The Night Tour with Tracie

"The Bug Lady"

Drake Bay, Costa Rica


Discover the hidden treasures of Drake Bay,  Costa Rica with Tracie "The Bug Lady" .


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Heliconius butterflies are commonly encountered flying along forested paths or visiting  garden flowers in Drake Bay. 

At night, these butterflies can be found roosting on bare twigs.  They often roost in groups of up to ten individuals.

Heliconius butterflies are very long-lived, with life spans of up to nine months.













Howler Monkeys are common residents of Drake Bay's rainforest canopy. The male's thunderous call can be heard from kilometers away.

According to the Guinness Book of World Records Howler Monkeys are the loudest land animals on the planet.














There are 330 species of hummingbirds, all restricted to the New World.  Most are tropical, with almost one-fifth found in Costa Rica alone. Only 16 species are known to migrate and breed in all of North America.

Hummingbird heart rates reach 1,260 beats per minute and some species beat their wings approximately 80 times per second.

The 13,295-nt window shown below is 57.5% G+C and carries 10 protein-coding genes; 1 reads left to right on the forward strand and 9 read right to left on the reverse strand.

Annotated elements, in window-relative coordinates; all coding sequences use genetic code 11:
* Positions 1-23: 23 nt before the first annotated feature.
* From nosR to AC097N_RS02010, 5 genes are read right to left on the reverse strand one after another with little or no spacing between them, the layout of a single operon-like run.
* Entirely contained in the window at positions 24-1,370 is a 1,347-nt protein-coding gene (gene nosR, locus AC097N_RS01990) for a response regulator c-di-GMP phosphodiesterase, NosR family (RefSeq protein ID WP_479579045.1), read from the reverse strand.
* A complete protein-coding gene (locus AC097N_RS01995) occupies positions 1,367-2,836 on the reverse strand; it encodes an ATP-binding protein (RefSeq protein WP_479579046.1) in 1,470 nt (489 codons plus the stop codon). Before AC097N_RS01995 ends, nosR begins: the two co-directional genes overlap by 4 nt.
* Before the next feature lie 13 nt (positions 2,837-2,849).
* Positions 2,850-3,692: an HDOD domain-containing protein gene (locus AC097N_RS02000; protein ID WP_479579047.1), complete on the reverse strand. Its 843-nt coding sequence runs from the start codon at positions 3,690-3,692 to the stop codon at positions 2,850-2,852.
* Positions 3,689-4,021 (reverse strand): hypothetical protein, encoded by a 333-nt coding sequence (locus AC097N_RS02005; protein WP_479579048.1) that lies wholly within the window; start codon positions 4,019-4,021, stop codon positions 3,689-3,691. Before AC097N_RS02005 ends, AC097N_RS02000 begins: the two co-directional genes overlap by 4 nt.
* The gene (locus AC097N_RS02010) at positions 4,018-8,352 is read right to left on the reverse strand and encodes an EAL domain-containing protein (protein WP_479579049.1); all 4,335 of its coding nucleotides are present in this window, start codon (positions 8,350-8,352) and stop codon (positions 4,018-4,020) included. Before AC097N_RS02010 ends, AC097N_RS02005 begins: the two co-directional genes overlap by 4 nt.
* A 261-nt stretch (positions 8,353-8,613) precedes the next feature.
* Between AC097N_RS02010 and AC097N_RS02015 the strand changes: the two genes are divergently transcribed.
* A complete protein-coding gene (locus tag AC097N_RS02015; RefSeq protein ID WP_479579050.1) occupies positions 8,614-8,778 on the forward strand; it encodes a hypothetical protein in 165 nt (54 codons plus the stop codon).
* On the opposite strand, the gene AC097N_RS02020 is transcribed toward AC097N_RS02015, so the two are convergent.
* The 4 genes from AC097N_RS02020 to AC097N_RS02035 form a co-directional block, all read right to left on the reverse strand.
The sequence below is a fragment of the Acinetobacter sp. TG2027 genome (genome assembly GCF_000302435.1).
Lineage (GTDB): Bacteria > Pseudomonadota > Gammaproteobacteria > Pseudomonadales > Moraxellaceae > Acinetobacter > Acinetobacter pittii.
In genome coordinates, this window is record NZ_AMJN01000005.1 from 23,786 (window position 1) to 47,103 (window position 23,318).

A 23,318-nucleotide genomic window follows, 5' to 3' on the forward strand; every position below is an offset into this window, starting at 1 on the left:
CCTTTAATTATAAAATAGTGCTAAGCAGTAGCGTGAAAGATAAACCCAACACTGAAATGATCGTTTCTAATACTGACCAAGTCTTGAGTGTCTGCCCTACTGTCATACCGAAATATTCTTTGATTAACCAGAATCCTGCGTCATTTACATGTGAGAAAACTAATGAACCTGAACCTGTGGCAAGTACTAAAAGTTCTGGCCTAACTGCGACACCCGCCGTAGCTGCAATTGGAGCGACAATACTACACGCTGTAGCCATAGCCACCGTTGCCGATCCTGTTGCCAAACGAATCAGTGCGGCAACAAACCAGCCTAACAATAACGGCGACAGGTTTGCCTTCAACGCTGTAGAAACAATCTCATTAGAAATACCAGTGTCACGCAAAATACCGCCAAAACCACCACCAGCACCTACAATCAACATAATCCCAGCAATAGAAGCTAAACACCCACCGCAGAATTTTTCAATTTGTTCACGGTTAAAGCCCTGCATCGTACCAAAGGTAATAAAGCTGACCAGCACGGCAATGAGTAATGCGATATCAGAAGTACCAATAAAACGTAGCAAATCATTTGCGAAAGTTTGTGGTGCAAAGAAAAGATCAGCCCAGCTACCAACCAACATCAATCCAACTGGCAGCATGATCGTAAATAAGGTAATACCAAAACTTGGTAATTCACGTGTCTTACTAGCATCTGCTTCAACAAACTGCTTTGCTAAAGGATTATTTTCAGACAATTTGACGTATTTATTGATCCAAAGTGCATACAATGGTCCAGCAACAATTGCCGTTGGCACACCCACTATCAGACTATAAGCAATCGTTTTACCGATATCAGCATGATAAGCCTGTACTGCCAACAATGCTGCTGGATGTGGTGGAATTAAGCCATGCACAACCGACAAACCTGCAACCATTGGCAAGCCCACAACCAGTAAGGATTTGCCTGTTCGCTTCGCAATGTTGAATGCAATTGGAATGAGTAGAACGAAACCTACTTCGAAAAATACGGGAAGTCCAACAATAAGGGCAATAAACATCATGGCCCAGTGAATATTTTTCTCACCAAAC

While  hummingbirds are nectar feeding specialists, they also eat small insects and spiders, which represent their main source of protein and other nutrients.


the bug  Lady's  guide

to Drake Bay, Costa Rica ...

Facts about Drake Bay


   Pleasantly isolated on the southern Pacific coast of Costa Rica, Drake Bay lies on the northernmost point of the Osa Peninsula.

  Sunset at Cocalito Beach

Claimed by many as one of the most beautiful regions in the world, the Osa Peninsula is where the Costa Rica of legend still exists.  With eighty per cent, or 430,000 acres of the Osa Peninsula protected by Corcovado National Park and private forest reserves, the region stands as one of the last great tracks of unspoiled primary rainforest in Central America.  To this day, Corcovado, along with the majority of the peninsula remains road-less.   This, along with government and grass-root protectionism, has shielded the region from over-development.   Heliconia Butterfly


According to the 2010 census there are 560 homes and 1,214 inhabitants in the Drake Bay area. This area encompasses 10 districts including the villages of Progreso, Agujitas, Los Planes, Los Angeles, Caletas, and Rincon, as well as the area south to Corcovado.



ICE, the Costa Rican Electric Institute, recently installed telephone land lines in Drake Bay.  There is also GSM and 3G cellular service.     

 There is a public telephone at the beachfront general store in the village of Agujitas.   Some resorts may allow guests to use their office phone, as well.

Resorts, along with most private homes, are now equipped with land lines as well as marine band radios. 


Since 2010, Wi-fi Internet connections are readily available at most area hotels. Inquire with your hotel as to their internet usage policies.